Miguel de Icaza, Microsoft MVP

Ari Torhamo ari.torhamo at gmail.com
Sat Jan 16 20:57:30 GMT 2010

la, 2010-01-16 kello 10:25 -0600, Samuel Thurston, III kirjoitti:
> Before I even start, I want to say that it's pretty clear from your
> responses that you're a Stallmanite*, so I want you to understand that
> below are pragmatic statements only, lest I offend your deeply held
> Stallmanian religious beliefs.

You seem to assume that if you in the beginning of your post announce
that Conrad is a "Stallmanite", you get some kind of upper hand against

> On Sat, Jan 16, 2010 at 4:08 AM, Conrad Knauer <atheoi at gmail.com> wrote:
> > And yet MS didn't give him the MVP for Gnome...
> No. They didn't exactly give him MVP "for" mono either.

You very probably have know real knowledge of their motivations. A good
guess would be the confusion de Icaza has created inside the free
software movement, and future services Microsoft expects from him.

> Well, in the last 10 years, MS has introduced their own open source
> license, which while not "truly free" is a step closer than we had
> before.  

We can only guess the aims of the MS open source license program. Your
guess is that it's one step towards making Microsoft an open source
company. My guess is that the aim is to hurt open source and free
software. Do you have anything to base your optimism on? I base my
realism on Microsoft's past documented behaviour against free software,
competitors, allies, law, etc.

> And they have recently contributed GPL'ed code to the linux
> kernel.  So I don't know about "never."

The code they "contributed" was already in violation of GPL.

> Miguel knows what he's doing.  

What makes you believe that?

> He's an adult and makes his own
> choices.  

Point being?

> He rightly points out that wine
> plays an important role which was exactly the point I was making.
> His comment has a little bit of nuance to it: "yeah, we don't really
> want wine & windows apps to be our thing, but we need it for things
> like games and corporate migrations." it is, for the time being a
> necessary evil of the software landscape reality.  Sure it's not the
> ideal. But really what ever is?

You seem to be using Wine as a straw man.

> (this is where I figured out that you're an RMS follower. My clue is
> the the irrational separation between "should" and "is")

This is where I figured out that you can't be taken seriously. My clue
is your irrational labelling of other people.

> If
> you don't want to, you can remain ideologically pure.  That is your
> choice, and I am thankful to Miguel for offering my choice.

You are using a straw man again. Conrad wasn't in any way asking anyone
to be "ideologically pure" - nor did he say or imply that he himself is.
You seem to make up things of people, and then use those things as a
reason to attack them. 

> libmono is installed because it's a dependency of F-Spot.  There is
> apparently a push from the release team to replace F-Spot with
> something ideologically pure.  

Is "ideological purity" really the stated aim of those behind the push,
or did you make that up? 

> But is there anything that is both as
> easy to use and as full featured as F-Spot from the FOSS community? If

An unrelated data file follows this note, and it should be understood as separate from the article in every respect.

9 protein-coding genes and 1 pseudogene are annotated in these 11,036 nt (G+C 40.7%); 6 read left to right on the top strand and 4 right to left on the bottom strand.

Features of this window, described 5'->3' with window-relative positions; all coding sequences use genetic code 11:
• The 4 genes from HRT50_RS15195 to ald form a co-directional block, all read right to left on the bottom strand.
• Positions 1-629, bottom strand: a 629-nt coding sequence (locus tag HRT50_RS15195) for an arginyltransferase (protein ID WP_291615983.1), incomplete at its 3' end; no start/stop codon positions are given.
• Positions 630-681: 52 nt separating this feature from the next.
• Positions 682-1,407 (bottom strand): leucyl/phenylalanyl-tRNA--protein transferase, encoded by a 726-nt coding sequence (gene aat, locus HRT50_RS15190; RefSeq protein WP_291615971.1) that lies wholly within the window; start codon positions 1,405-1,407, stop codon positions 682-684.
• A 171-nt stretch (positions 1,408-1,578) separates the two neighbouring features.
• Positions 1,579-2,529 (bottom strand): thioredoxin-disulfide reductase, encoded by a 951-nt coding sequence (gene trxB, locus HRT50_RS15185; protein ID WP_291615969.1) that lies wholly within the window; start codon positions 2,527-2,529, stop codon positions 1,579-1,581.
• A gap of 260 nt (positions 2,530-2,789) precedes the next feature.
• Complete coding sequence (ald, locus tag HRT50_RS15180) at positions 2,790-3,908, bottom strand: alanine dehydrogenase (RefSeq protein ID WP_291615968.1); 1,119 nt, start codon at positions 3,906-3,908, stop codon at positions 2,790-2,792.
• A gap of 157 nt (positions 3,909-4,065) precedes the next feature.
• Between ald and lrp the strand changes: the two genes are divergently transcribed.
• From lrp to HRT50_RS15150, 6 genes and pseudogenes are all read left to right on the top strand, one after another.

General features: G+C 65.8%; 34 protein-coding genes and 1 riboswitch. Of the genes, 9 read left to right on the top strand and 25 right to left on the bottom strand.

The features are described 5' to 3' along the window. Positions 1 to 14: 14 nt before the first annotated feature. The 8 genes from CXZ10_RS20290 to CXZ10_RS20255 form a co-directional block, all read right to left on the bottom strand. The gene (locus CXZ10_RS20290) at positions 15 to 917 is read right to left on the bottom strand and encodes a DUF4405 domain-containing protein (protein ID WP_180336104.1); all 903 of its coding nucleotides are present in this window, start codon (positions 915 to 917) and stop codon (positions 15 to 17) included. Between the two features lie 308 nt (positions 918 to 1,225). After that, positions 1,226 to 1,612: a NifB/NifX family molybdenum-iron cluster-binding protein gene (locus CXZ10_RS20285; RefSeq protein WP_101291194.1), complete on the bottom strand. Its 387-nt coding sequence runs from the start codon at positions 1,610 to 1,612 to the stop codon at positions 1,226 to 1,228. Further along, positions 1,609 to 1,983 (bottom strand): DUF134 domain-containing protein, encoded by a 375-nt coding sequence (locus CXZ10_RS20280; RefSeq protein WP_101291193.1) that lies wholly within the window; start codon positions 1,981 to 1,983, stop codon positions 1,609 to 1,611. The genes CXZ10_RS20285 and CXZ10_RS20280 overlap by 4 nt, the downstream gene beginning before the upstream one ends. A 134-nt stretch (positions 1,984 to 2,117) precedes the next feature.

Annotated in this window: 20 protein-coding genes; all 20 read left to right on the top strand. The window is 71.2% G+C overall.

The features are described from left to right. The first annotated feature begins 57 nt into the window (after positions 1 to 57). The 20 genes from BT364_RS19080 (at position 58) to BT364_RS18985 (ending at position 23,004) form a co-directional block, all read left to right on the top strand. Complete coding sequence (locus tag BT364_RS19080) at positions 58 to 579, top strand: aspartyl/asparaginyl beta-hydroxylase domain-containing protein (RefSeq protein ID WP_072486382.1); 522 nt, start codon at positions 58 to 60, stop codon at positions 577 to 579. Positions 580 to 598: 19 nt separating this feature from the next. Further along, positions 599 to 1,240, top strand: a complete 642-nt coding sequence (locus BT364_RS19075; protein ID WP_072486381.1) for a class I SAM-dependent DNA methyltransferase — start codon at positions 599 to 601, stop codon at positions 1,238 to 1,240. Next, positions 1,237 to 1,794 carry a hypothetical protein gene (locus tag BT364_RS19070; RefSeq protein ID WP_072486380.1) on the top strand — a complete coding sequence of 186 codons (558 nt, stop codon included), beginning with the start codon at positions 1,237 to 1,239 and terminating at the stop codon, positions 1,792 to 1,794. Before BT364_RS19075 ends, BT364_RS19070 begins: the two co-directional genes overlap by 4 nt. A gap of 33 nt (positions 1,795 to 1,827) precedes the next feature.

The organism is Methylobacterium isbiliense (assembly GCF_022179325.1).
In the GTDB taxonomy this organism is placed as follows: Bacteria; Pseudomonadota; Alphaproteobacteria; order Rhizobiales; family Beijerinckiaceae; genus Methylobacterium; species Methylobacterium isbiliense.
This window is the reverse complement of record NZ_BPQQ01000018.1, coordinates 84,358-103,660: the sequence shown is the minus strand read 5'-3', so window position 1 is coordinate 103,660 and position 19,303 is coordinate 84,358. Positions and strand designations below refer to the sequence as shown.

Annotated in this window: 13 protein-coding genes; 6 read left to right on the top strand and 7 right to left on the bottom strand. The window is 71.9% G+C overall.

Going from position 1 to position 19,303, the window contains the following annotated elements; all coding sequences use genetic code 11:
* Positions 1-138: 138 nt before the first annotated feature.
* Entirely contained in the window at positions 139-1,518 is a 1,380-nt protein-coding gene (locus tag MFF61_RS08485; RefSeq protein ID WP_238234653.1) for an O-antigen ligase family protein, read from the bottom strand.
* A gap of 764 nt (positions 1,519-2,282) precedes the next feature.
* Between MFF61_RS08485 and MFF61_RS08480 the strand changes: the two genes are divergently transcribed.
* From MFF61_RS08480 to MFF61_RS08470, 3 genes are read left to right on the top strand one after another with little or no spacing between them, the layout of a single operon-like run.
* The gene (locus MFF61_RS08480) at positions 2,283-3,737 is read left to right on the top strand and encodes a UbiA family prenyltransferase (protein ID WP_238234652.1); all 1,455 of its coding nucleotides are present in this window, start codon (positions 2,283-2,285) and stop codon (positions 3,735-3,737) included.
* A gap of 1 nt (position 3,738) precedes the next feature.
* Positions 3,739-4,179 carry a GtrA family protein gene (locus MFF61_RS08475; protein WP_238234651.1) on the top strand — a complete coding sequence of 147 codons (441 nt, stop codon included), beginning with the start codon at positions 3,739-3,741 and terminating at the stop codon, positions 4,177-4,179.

> there is, great include it! and if not, well then, we have mono there
> to fill the void until such time as the purists answer the call.

Here "purist" serves both as a straw man and a label. 

> But, let's say that by 10.04 gThumb perfectly does everything that
> f-spot does and it replaces F-Spot.  libmono no longer satisfies any
> dependencies and is removed from the install CD.  What damage has been
> done? Where's the terrible downside to the proprietary gateway drug
> that is Mono?

More things depend on Mono than just F-Spot. Anyway, *If* things would
go the way you described, not too much harm would have been done, other
than some waisted efforts and separation inside the community. What most
people are worried about are the possible future risks with Mono. If we
step off the Mono wagon in time, those risks can be completely avoided,
just like you said. And that's what people have been saying: let's step
off the Mono wagon now when it's still easy.

> Again I ask you: at what point did a software library set up to
> facilitate cross platform development become part of an evil scheme
> for world domination?  

Quite straw-manish again.

> When did the magical beast known as Microsoft
> convert Miguel from a right-thinking FOSS agent to an evil
> co-consipirator in the great War Against FOSS?

This one too.

> java wasn't gpl when it was first ported over to linux.  Java is a
> perfect example of something like C#/.NET, where sun was creating this
> cross-platform dev language but they had everything patented and had
> to rubber-stamp 3rd party implementations.  Clearly it didn't lead
> FOSS down the dark road to proprietary land, and I submit to you that
> .NET is really on a remarkably similar path as java was in its early
> years.  Except Sun was suing the Miguel's of their day instead of
> heaping them with praise.

You don't know what Sun aimed to achieve with Java, you only know what
became of it. Sun was in very different position in the software world
then compared to position of Microsoft today. Java and Mono also aren't
the same.

> in summary, practical use-cases and real-world conditions will always,
> always, outweigh ideological purity.  

You keep waiving your beloved "ideological purity" straw man. If I
remember right, not so long ago even RMS wasn't opposing Mono. Only
quite recently he changed his mind after he became aware of some very
practical risks involved in the platform.

> and I maintain that it's a good
> thing that I can choose to develop for linux on Mono or I can choose
> not to.

Removing Mono from Ubuntu would have no effect on that.


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